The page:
This situation remained until 1995, when China Airlines adopted a new “plum blossom” livery, dropping their Republic of China flag and downplaying their Taiwanese connection, which enabled the parent company to re-establish international routes.

Mandarin Airlines still operates today, but as a regional airline serving both domestic and international routes in and out of Taiwan.

And flights to Mainland China

Flights from Mainland China to Taiwan are now common, but they aren’t domestic or international – they leave from the “International, HK, Macao and Taiwan Departures” terminal.

'International & Hong Kong / Macau / Taiwan Departures' sign at Xi'an Airport

And arriving passengers from Taiwan don’t pass through passport control, but obtain a “Travel Document for Taiwan Residents” on arrival.

'Travel Document for Taiwan Residents' sign on arrival in China

Clear as mud?

Further reading

Foreign relations of Taiwan and air lines at Wikipedia.

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Ventilation shafts across the MTR network

With a massive network of railway tunnels passing beneath Hong Kong, the MTR requires a plethora of ventilation shafts to supply fresh air to passengers underground, and remove smoke in an emergency situation.

MTR train approaches Sheung Wan Station

Early years of brutalism

Ventilation shafts built as part of the first stage of the MTR were often brutalist structures co-located with station entrances, like this shaft at Shek Kip Mei.

Shau Kei Wan.

Entry to the MTR at Shau Kei Wan station

Pitt Street in Yau Ma Tei.

Man Ming Lane in Yau Ma Tei.

Wong Tai Sin.

Lung Cheung Road in Wong Tai Sin, Hong Kong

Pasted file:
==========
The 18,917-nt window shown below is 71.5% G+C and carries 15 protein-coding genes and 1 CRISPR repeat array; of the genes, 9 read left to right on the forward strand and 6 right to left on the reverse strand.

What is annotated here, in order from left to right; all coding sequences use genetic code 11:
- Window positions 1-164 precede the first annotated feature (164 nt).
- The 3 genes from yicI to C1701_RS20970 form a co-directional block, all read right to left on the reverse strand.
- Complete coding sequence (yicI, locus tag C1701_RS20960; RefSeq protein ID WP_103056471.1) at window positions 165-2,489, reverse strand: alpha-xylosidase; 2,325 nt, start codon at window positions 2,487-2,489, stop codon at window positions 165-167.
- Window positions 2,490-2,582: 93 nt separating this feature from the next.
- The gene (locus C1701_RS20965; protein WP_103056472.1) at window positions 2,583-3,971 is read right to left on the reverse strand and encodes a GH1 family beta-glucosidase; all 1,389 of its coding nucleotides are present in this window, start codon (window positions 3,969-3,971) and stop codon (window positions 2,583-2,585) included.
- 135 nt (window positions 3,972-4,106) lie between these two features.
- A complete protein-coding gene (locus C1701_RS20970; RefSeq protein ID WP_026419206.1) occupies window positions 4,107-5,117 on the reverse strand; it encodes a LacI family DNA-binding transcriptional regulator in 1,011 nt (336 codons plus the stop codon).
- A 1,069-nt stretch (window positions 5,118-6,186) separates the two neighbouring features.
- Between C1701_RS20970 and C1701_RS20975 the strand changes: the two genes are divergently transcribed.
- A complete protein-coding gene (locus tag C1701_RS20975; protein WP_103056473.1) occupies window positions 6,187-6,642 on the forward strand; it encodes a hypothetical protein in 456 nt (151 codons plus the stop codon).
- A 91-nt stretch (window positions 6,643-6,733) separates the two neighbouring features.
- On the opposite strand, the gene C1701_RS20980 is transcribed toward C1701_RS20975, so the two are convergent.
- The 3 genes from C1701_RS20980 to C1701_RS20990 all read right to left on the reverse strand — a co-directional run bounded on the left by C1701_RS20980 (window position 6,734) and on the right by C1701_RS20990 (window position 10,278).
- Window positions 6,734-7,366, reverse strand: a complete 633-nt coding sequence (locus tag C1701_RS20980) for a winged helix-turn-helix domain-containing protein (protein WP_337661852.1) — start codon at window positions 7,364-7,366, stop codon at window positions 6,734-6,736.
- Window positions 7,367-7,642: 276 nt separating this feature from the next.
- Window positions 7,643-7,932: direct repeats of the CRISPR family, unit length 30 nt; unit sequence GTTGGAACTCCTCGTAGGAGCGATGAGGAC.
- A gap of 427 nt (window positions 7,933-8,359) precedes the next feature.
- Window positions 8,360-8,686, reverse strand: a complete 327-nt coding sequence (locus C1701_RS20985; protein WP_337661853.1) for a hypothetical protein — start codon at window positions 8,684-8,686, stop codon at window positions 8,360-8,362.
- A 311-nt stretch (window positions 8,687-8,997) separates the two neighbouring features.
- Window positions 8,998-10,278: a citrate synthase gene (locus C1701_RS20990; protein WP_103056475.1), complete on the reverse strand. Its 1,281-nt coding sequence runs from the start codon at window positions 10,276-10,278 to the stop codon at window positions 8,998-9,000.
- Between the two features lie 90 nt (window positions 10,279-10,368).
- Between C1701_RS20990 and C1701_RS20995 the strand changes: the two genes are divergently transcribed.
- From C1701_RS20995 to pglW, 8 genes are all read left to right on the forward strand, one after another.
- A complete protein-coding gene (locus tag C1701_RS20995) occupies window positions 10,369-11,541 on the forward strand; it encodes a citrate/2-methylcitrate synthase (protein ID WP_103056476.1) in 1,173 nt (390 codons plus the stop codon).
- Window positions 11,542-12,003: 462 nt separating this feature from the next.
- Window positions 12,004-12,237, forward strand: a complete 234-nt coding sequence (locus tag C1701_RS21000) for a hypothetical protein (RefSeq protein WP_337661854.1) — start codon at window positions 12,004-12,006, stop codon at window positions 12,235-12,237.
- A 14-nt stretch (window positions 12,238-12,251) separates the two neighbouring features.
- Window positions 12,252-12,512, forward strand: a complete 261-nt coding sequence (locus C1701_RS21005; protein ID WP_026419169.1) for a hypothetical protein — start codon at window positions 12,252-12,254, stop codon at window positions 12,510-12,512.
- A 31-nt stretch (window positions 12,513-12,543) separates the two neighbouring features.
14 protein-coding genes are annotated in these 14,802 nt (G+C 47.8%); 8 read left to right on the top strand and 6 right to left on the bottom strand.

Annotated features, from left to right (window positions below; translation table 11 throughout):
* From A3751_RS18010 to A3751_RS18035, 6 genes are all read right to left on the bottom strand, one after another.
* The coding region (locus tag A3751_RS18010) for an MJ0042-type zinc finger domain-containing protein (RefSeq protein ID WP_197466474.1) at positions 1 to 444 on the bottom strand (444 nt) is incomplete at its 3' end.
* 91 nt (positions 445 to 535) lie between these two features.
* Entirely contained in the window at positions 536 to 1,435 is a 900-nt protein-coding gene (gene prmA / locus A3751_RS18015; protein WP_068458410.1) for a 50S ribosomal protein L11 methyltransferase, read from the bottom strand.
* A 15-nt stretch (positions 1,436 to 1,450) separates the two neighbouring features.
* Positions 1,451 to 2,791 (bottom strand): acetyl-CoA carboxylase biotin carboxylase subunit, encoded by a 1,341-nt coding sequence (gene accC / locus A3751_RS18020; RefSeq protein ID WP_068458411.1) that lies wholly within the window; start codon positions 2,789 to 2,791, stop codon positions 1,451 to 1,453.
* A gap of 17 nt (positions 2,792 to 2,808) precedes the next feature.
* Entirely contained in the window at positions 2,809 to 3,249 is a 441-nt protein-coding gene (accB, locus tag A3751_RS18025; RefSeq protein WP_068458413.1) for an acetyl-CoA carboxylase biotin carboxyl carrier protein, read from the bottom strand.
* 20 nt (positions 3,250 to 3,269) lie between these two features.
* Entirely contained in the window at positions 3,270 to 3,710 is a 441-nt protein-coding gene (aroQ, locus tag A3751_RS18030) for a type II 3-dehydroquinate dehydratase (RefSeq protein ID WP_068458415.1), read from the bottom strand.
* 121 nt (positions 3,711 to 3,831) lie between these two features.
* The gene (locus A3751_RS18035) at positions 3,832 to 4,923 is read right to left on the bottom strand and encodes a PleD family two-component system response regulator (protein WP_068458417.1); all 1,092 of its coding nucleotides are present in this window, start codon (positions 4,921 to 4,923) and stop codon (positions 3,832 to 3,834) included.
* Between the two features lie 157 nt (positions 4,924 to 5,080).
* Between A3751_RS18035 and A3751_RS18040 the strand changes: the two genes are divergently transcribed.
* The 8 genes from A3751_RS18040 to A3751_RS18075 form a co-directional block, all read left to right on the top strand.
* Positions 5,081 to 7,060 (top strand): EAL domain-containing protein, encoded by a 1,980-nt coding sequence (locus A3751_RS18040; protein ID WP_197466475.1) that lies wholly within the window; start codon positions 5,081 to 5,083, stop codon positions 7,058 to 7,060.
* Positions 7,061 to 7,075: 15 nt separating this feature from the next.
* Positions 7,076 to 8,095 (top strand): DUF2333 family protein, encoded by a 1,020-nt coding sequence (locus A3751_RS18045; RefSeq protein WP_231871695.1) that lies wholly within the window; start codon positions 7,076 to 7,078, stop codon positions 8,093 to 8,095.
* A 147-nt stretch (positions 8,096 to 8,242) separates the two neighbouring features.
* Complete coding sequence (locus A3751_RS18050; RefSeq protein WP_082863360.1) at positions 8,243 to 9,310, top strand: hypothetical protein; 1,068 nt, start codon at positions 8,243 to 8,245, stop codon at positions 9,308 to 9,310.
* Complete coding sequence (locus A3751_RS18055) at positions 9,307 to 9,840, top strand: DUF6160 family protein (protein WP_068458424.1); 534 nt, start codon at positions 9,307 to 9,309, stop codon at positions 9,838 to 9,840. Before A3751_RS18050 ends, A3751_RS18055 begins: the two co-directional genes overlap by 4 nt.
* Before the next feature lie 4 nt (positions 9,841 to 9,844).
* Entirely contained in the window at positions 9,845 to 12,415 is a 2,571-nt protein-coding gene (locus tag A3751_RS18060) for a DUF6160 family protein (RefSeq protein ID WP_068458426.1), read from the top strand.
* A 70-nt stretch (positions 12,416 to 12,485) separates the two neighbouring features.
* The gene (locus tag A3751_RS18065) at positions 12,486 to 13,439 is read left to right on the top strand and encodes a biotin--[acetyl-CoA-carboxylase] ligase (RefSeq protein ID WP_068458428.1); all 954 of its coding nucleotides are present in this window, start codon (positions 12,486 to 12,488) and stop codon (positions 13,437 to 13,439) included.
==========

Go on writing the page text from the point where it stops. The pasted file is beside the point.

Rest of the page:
And North Point.

But ventilation structures were also placed away from stations if required, such as this example near Choi Hung.

MTR tunnel ventilation structure on Choi Hing Road

One on the Tsim Sha Tsui waterfront, serving the cross harbour tunnel.

Hong Kong Museum of Art on Victoria Harbour, alongside the MTR tunnel ventilation stack

Which is paired with a second structure on the Hong Kong Island side at Wan Chai.

MTR South Ventilation Building on the harbourfront at Wan Chai

A more sculptural design was also used at highly visible locations along the Island Line, such as Harcourt Garden for Admiralty Station.

And outside the Western Market for Sheung Wan Station.

And today

The construction of the Lantau Airport Railway in the 1990s saw a stylish structure erected at West Kowloon to serve the harbour tunnel.

MTR ventilation structure at West Kowloon

East Tsim Sha Tsui station has a shaft on Kowloon Park Drive.

Ventilation structure for East Tsim Sha Tsui station on Kowloon Park Drive

West Rail through Kowloon has a ventilation tower at Hung Hom.

West Rail ventilation tower at Hung Hom

Along with a larger structure on Canton Road.

MTR West Rail ventilation structure on Canton Road

An even bigger one in Yau Ma Tei.

And this massive structure at Kwai Fong – a combined traction power substation and ventilation building.

The Lok Ma Chau Spur Line has another massive structure atop the ghost station of Kwu Tung.